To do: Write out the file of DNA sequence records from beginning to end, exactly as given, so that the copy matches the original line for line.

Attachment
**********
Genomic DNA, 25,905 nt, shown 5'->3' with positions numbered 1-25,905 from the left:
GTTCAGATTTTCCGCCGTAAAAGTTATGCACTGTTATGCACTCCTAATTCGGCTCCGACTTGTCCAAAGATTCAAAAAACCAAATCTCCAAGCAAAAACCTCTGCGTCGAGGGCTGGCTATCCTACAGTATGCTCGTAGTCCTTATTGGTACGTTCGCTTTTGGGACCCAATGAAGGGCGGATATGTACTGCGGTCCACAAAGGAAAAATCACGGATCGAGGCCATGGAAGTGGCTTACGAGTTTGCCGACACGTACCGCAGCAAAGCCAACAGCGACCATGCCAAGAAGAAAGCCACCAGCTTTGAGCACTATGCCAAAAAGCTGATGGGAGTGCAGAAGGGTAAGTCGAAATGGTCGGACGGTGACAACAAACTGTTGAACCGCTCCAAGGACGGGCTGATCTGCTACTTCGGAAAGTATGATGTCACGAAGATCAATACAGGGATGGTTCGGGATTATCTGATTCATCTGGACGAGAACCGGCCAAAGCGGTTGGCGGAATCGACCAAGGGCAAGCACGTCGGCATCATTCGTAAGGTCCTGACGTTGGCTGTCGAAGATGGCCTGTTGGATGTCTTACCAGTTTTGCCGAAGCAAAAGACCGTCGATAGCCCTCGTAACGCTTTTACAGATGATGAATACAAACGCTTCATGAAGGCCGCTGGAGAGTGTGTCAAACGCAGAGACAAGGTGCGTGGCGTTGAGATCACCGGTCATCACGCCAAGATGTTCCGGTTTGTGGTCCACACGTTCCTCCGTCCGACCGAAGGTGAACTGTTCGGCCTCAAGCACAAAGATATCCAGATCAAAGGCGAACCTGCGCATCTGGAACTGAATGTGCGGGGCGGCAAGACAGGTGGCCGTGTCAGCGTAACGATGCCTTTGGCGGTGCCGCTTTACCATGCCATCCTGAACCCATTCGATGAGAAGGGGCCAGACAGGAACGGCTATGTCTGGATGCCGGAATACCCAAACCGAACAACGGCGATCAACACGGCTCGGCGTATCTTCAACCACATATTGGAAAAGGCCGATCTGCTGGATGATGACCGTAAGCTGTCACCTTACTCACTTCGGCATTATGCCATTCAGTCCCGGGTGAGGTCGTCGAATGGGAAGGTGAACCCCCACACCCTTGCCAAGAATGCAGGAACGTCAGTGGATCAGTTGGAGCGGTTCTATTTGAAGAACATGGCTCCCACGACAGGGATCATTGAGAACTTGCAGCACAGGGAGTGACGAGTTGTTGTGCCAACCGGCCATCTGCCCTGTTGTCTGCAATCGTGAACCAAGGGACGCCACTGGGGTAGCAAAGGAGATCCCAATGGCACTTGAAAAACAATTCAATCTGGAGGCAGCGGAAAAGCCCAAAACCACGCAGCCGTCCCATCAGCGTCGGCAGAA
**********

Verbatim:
Genomic DNA, 25,905 nt, shown 5'->3' with positions numbered 1-25,905 from the left:
GTTCAGATTTTCCGCCGTAAAAGTTATGCACTGTTATGCACTCCTAATTCGGCTCCGACTTGTCCAAAGATTCAAAAAACCAAATCTCCAAGCAAAAACCTCTGCGTCGAGGGCTGGCTATCCTACAGTATGCTCGTAGTCCTTATTGGTACGTTCGCTTTTGGGACCCAATGAAGGGCGGATATGTACTGCGGTCCACAAAGGAAAAATCACGGATCGAGGCCATGGAAGTGGCTTACGAGTTTGCCGACACGTACCGCAGCAAAGCCAACAGCGACCATGCCAAGAAGAAAGCCACCAGCTTTGAGCACTATGCCAAAAAGCTGATGGGAGTGCAGAAGGGTAAGTCGAAATGGTCGGACGGTGACAACAAACTGTTGAACCGCTCCAAGGACGGGCTGATCTGCTACTTCGGAAAGTATGATGTCACGAAGATCAATACAGGGATGGTTCGGGATTATCTGATTCATCTGGACGAGAACCGGCCAAAGCGGTTGGCGGAATCGACCAAGGGCAAGCACGTCGGCATCATTCGTAAGGTCCTGACGTTGGCTGTCGAAGATGGCCTGTTGGATGTCTTACCAGTTTTGCCGAAGCAAAAGACCGTCGATAGCCCTCGTAACGCTTTTACAGATGATGAATACAAACGCTTCATGAAGGCCGCTGGAGAGTGTGTCAAACGCAGAGACAAGGTGCGTGGCGTTGAGATCACCGGTCATCACGCCAAGATGTTCCGGTTTGTGGTCCACACGTTCCTCCGTCCGACCGAAGGTGAACTGTTCGGCCTCAAGCACAAAGATATCCAGATCAAAGGCGAACCTGCGCATCTGGAACTGAATGTGCGGGGCGGCAAGACAGGTGGCCGTGTCAGCGTAACGATGCCTTTGGCGGTGCCGCTTTACCATGCCATCCTGAACCCATTCGATGAGAAGGGGCCAGACAGGAACGGCTATGTCTGGATGCCGGAATACCCAAACCGAACAACGGCGATCAACACGGCTCGGCGTATCTTCAACCACATATTGGAAAAGGCCGATCTGCTGGATGATGACCGTAAGCTGTCACCTTACTCACTTCGGCATTATGCCATTCAGTCCCGGGTGAGGTCGTCGAATGGGAAGGTGAACCCCCACACCCTTGCCAAGAATGCAGGAACGTCAGTGGATCAGTTGGAGCGGTTCTATTTGAAGAACATGGCTCCCACGACAGGGATCATTGAGAACTTGCAGCACAGGGAGTGACGAGTTGTTGTGCCAACCGGCCATCTGCCCTGTTGTCTGCAATCGTGAACCAAGGGACGCCACTGGGGTAGCAAAGGAGATCCCAATGGCACTTGAAAAACAATTCAATCTGGAGGCAGCGGAAAAGCCCAAAACCACGCAGCCGTCCCATCAGCGTCGGCAGAA